Tricks for Debugging in Eclipse

Tips and Tricks for Debugging in Eclipse

Breakpoint Properties
After setting a breakpoint you can select the properties of the breakpoint to for example use a condition to restrict when the breakpoint should get toggeled
There are 3 settings that you can tweak.
1.          Hit count – Break only when code flow passes over this breakpoint N times.
2.          Condition – Break when a specific programmatic condition is reached.
3.          Suspend VM Vs Suspend Thread – This is useful when debugging multithreaded application. If you want to suspend only the current thread and not all threads that are running through this code flow, you can use this drop down.
Conditional breakpoints
We can declare conditional breakpoints triggered whenever the value of an expression changes.
A watchpoint is a breakpoint at which is stop whenever a field read or changed. You can set a watchpoint through a double-click on the left side before the field declaration. Via the properties of the watchpoint you can define if the breakpoint should be hit during read access (Field Access) or during write access (Field Modification).
Exception Breakpoint
The application is stopped if the specified exception is thrown.
Method Breakpoint
A method breakpoint is defined via double-click in the left border of the editor and the method head. You can define if you want to stop the program during method entry of after leaving the method.
Class breakpoint
A Class Load Breakpoint will stop when the class is loaded. Right-click on a class in the Outline View and choose "Toggle Class Load Breakpoint"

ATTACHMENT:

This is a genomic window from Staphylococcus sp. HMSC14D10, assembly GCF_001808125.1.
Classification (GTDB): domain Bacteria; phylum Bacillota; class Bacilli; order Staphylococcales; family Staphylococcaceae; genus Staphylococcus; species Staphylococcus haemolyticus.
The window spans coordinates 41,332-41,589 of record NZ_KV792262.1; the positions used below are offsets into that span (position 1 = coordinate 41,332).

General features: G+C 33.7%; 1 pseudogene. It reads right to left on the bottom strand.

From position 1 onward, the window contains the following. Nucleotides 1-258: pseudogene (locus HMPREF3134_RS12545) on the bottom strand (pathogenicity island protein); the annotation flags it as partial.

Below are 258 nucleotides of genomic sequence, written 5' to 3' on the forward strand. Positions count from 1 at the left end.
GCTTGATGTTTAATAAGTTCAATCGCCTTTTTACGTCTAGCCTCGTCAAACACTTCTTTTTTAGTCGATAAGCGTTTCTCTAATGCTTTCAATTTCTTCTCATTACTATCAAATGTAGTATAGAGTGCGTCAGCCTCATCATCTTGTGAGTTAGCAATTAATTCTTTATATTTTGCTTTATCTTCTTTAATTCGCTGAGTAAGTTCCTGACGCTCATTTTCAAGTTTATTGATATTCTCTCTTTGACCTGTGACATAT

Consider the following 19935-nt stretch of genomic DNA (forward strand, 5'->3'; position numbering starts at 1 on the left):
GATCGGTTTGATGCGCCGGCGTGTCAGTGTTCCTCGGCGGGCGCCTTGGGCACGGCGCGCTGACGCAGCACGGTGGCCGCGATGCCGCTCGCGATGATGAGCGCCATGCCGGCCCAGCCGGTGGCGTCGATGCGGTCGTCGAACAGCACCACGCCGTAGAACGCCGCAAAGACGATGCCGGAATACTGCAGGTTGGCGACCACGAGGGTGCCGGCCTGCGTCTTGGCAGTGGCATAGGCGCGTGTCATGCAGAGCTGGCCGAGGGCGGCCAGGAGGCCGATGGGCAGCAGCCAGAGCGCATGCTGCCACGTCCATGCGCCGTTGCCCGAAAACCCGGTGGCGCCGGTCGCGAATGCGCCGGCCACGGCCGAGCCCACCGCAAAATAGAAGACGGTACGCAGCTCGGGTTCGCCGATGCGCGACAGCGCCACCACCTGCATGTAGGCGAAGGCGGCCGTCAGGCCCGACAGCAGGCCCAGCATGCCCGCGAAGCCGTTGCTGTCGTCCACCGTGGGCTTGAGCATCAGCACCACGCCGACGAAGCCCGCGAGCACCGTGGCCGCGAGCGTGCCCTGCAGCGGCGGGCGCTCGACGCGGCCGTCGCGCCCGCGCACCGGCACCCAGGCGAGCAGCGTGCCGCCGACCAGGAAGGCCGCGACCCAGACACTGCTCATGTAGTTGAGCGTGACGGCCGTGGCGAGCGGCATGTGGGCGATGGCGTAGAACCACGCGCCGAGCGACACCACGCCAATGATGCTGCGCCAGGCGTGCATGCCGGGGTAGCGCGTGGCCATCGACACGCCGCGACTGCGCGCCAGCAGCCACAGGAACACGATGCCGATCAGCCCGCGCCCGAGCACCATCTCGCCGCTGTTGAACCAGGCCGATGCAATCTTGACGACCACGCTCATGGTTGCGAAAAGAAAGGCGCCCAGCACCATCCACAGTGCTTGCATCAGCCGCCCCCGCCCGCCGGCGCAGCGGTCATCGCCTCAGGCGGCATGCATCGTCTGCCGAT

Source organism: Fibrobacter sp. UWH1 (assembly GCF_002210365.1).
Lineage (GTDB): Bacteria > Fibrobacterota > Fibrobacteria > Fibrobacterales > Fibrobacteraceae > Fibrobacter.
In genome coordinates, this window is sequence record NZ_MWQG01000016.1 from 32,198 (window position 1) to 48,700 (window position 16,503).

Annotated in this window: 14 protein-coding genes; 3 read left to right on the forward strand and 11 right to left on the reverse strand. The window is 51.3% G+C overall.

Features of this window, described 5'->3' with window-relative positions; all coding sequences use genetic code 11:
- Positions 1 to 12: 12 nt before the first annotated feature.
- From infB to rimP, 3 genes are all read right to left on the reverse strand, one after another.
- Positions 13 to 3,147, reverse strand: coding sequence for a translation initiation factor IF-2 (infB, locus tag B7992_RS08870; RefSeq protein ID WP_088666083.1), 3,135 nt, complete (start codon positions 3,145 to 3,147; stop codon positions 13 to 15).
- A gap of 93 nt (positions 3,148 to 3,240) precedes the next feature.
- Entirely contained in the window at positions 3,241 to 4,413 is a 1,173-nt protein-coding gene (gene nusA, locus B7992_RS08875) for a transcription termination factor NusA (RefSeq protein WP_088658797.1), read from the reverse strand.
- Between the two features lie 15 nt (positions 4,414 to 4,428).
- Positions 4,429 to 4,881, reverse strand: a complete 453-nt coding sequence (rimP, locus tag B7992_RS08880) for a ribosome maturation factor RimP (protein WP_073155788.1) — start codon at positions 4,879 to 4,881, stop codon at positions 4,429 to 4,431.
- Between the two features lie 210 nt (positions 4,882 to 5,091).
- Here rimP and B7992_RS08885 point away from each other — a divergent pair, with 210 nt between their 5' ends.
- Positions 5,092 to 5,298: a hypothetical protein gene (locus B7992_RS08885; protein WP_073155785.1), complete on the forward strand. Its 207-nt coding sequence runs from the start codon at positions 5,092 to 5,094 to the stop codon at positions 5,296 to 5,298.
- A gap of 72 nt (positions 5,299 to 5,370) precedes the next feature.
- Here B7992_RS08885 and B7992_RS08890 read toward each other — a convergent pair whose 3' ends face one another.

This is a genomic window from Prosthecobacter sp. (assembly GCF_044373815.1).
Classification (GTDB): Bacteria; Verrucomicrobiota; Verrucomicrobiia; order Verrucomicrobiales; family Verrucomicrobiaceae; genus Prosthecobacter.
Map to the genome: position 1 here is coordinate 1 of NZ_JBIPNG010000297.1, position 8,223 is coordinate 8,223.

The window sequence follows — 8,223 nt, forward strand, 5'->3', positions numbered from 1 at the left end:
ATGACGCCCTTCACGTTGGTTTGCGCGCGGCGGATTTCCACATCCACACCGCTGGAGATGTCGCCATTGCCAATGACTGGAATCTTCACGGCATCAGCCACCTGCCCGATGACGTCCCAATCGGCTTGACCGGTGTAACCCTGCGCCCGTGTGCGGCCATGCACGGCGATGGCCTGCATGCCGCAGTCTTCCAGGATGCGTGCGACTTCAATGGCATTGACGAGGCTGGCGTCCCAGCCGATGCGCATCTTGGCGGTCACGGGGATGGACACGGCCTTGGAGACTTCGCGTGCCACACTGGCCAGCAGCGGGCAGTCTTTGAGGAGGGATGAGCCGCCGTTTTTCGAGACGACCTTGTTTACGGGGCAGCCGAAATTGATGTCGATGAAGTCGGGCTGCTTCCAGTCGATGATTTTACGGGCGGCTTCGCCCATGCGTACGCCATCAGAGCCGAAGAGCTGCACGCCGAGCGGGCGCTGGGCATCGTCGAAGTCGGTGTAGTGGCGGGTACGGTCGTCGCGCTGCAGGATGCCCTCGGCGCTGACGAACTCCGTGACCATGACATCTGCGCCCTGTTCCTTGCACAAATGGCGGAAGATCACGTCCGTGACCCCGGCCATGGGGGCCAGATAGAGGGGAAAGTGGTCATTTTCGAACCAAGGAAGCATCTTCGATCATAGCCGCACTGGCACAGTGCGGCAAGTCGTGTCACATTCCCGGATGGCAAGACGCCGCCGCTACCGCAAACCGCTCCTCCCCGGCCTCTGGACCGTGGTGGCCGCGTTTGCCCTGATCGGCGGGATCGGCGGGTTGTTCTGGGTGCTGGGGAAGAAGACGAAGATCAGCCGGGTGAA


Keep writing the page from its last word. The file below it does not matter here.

Toggling class breakpoints on the class without the source code
Just go to the main menu and choose Run->Add Class Load Breakpoint…

Debug details formatter
Eclipse allows you to write your own formatter for displaying the content you are interested in. You can do it in the Eclipse preferences under Java->Debug->Detail Formatters.
Or in the Variables view, right click on the variable, then select "New Detail Format'.
This is also very useful for the standard classes such as map, list.
Logical Structure in Variables view
The logical structure is very handy for examining things like maps and other java collections classes, instead of showing the full detail of all the internal variables the view will only show the "logical" pieces.
Expression Evaluation
1. Inspect an expression
2. Use the Display View,
Write your expressions to evaluate and execute them by right clicking and selecting "Display" from the context menu.
Step Filtering
It filters out the classes that we don’t want to step into.
To specify which classes to filter out when "Step with Filters" is used, the preferences must be set.
Window > Preferences -> Java > Debug > Step Filtering and choose the classes/packages to be filtered out. When you step through the code, ensure that the "Use Step Filters" toggle button in Debug view is on.
Displaying all references of an object